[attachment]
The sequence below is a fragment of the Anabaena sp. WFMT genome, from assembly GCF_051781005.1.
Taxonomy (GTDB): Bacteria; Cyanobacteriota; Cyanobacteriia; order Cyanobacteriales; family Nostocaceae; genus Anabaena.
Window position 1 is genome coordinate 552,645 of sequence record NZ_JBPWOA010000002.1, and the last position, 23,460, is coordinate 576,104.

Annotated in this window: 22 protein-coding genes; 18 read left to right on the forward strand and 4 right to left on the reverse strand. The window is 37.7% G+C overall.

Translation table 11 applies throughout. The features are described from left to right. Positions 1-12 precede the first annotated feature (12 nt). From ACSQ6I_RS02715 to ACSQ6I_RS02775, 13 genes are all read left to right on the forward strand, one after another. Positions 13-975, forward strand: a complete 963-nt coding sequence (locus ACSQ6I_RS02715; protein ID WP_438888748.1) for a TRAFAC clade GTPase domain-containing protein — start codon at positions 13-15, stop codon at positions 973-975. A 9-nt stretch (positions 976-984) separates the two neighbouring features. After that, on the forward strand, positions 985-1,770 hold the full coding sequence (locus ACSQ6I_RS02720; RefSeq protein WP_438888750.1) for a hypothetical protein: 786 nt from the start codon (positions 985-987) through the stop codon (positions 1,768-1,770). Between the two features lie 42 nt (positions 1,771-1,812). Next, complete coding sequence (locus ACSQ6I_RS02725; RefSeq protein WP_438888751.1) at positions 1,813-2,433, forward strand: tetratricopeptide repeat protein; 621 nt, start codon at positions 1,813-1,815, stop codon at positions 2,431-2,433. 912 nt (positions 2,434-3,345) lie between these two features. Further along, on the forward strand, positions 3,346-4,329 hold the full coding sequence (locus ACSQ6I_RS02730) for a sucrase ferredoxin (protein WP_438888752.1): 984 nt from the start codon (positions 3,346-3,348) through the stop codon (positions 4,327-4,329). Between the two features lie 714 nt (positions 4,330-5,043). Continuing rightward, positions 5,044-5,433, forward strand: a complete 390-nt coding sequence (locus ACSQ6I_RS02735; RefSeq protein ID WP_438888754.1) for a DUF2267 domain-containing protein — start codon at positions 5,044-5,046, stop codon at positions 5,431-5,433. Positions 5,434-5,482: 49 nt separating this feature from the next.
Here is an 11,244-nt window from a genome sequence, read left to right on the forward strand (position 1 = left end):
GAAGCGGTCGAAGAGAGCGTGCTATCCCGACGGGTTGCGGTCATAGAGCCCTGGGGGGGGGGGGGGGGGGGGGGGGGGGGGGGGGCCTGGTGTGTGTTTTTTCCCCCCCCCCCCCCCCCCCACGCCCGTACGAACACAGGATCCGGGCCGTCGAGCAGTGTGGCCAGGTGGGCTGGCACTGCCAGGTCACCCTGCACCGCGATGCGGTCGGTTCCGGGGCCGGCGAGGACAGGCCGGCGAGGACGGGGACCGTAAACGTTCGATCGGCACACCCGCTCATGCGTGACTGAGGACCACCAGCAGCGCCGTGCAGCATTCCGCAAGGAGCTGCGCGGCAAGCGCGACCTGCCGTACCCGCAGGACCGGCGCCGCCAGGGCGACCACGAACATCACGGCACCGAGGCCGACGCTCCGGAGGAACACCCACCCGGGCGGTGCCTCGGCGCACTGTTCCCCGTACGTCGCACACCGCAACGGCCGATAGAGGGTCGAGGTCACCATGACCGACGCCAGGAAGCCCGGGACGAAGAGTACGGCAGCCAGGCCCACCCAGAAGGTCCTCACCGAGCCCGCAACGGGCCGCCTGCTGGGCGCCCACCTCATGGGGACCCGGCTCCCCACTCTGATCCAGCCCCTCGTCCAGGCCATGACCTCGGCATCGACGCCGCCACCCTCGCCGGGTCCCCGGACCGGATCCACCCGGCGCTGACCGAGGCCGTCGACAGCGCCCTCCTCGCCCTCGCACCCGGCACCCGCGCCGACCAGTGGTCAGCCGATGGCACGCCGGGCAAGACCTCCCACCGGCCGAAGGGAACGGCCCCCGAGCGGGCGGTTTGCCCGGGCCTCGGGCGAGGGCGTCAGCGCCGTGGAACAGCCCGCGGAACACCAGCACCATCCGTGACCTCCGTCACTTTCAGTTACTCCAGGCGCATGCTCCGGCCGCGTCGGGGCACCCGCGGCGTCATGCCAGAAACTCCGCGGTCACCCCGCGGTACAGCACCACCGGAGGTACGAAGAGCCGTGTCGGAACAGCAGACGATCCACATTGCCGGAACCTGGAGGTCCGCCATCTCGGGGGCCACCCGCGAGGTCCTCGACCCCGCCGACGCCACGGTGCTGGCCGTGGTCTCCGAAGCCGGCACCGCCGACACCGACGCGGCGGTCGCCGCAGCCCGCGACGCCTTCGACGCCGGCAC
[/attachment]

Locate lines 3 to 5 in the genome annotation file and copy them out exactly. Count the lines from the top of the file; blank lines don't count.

Window position 1 is genome coordinate 552,645 of sequence record NZ_JBPWOA010000002.1, and the last position, 23,460, is coordinate 576,104.

Annotated in this window: 22 protein-coding genes; 18 read left to right on the forward strand and 4 right to left on the reverse strand. The window is 37.7% G+C overall.

Translation table 11 applies throughout. The features are described from left to right. Positions 1-12 precede the first annotated feature (12 nt). From ACSQ6I_RS02715 to ACSQ6I_RS02775, 13 genes are all read left to right on the forward strand, one after another. Positions 13-975, forward strand: a complete 963-nt coding sequence (locus ACSQ6I_RS02715; protein ID WP_438888748.1) for a TRAFAC clade GTPase domain-containing protein — start codon at positions 13-15, stop codon at positions 973-975. A 9-nt stretch (positions 976-984) separates the two neighbouring features. After that, on the forward strand, positions 985-1,770 hold the full coding sequence (locus ACSQ6I_RS02720; RefSeq protein WP_438888750.1) for a hypothetical protein: 786 nt from the start codon (positions 985-987) through the stop codon (positions 1,768-1,770). Between the two features lie 42 nt (positions 1,771-1,812). Next, complete coding sequence (locus ACSQ6I_RS02725; RefSeq protein WP_438888751.1) at positions 1,813-2,433, forward strand: tetratricopeptide repeat protein; 621 nt, start codon at positions 1,813-1,815, stop codon at positions 2,431-2,433. 912 nt (positions 2,434-3,345) lie between these two features. Further along, on the forward strand, positions 3,346-4,329 hold the full coding sequence (locus ACSQ6I_RS02730) for a sucrase ferredoxin (protein WP_438888752.1): 984 nt from the start codon (positions 3,346-3,348) through the stop codon (positions 4,327-4,329). Between the two features lie 714 nt (positions 4,330-5,043). Continuing rightward, positions 5,044-5,433, forward strand: a complete 390-nt coding sequence (locus ACSQ6I_RS02735; RefSeq protein ID WP_438888754.1) for a DUF2267 domain-containing protein — start codon at positions 5,044-5,046, stop codon at positions 5,431-5,433. Positions 5,434-5,482: 49 nt separating this feature from the next.